• How are the main characters friends? No one finds it odd for a preppy guy, a preppy girl, a food-obsessed hippie, and a bookworm to be friends for many years? Seems like the only thing that brings them together is solving mysteries. Outside ghost-hunting, their personalities are different. I'll buy Fred and Daphne being friends and lovers, but Shaggy, Velma, and Scooby as their close friends?! Seriously, could you see the cool guy, the rich popular girl, and 2 nerds being besties?
    • Because people can be friends even if someone else doesn't think it fits their expectations of who they should be hanging out with?
    • Furthermore, in the original series, the characters weren't so specialized as they would later become. Shaggy is said to be a gymnast and a trackman, who also likes dancing and fishing; Velma has no problem with watching B horror flicks and also likes dancing and the beach, etc. It wasn't entirely down to "a preppy guy, a preppy girl, two nerds, and a dog."
    • Mystery Begins shows that they 'weren't' friends, they were pushed together to investigate the ghosts and bonded during that, clearly finding cause to stick together.
    • Or Mystery Inc states an extradimensional demon forced them together without their knowledge.

     Why No Ghostbusters Crossover? 
  • How come there isn't a Scooby-Doo meets the real Ghostbusters movie? They met WWE, Batman, Cher, and the 3 stooges. Why isn't this a thing yet? Both ghost-fighting teams have comic relief, a lovable, non-human character who loves food (Slimer and Scooby).
    • It happens in LEGO Dimensions, but it's not very satisfying. IDW has produced comics for both properties, but for whatever reason, they just never crossed over.
    • Simplest answer: Scooby is owned by WB, Ghostbusters is Sony. Rival corporations. Its not impossible for them to work together, but still very rare. And usually a headache; Disney and WB clashed ALOT while making Who Framed roger Rabbit.

     No Fighting Allowed— Why? 
  • If Scrappy is physically strong enough to lift multiple people many times his size, why don't they just let him fight bad guys? It might not be very ethical to let a puppy dog go up against a potentially dangerous criminal but, given that most of their foes are just regular unarmed (and often older) people in costumes, Scrappy would demolish them!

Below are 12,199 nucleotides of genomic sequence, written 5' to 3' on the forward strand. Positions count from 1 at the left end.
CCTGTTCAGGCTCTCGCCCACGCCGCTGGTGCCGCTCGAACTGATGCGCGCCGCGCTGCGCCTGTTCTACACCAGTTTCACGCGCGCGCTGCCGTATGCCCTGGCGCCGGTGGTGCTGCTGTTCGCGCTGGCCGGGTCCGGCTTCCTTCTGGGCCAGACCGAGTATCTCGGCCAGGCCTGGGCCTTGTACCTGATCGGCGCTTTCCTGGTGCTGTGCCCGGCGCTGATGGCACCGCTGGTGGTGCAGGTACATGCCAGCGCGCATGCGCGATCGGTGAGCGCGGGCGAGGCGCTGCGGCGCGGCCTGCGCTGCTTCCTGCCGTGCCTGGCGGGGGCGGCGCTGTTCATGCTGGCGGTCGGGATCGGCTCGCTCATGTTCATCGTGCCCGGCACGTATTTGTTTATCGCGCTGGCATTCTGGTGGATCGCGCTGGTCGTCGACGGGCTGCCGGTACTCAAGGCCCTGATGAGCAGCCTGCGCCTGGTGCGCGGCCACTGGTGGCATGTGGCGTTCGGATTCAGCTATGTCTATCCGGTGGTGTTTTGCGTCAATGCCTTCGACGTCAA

• Scooby's in the position of in loco parentis for his nephew. A parent wouldn't put a kid in that much danger even if they did think the kid would win.
    • Velma's lifted the whole gang at once too. It's a cartoon thing, not a real indication of strength. Scrappy has gotten to fight villains before, and it was a total joke; he isn't any stronger than a real puppy.
    • It's zig-zagged. In his original season, Scrappy's attempt to fight the villains was treated as a comedy with the villain easily getting him out of the way. In later adventures, Scrappy was shown to be able to throw Winslow Nickelby's cat out of a building and rough up Farquad.

     DC is in the Same Universe? 
  • In some incarnations, superheroes exist in their world (Blue Falcon, Dynomutt, and Batman). Aren't the "ghosts" and "monsters" worried about getting their butts kicked by Batman and the Justice League? Some of the villains commit crimes on a grand scale.

     Why Can't He Sniff Out the Truth? 
  • At the risk of not getting an in-universe explanation, why isn't Scooby able to tell that the fake monsters are just humans in disguise with his sense of smell?
    • Maybe the suits, as well as the "set dressing" (like seaweed with the ghost of Captain Cutler) confuses his nose? Also, not all the monsters wear heavy disguises. The Miner 49er just wore a mask, so he'd smell more or less like a human. Scooby has never smelled a real ghost before (at least not in the original series); why would he have reason to believe it would smell different from a living human?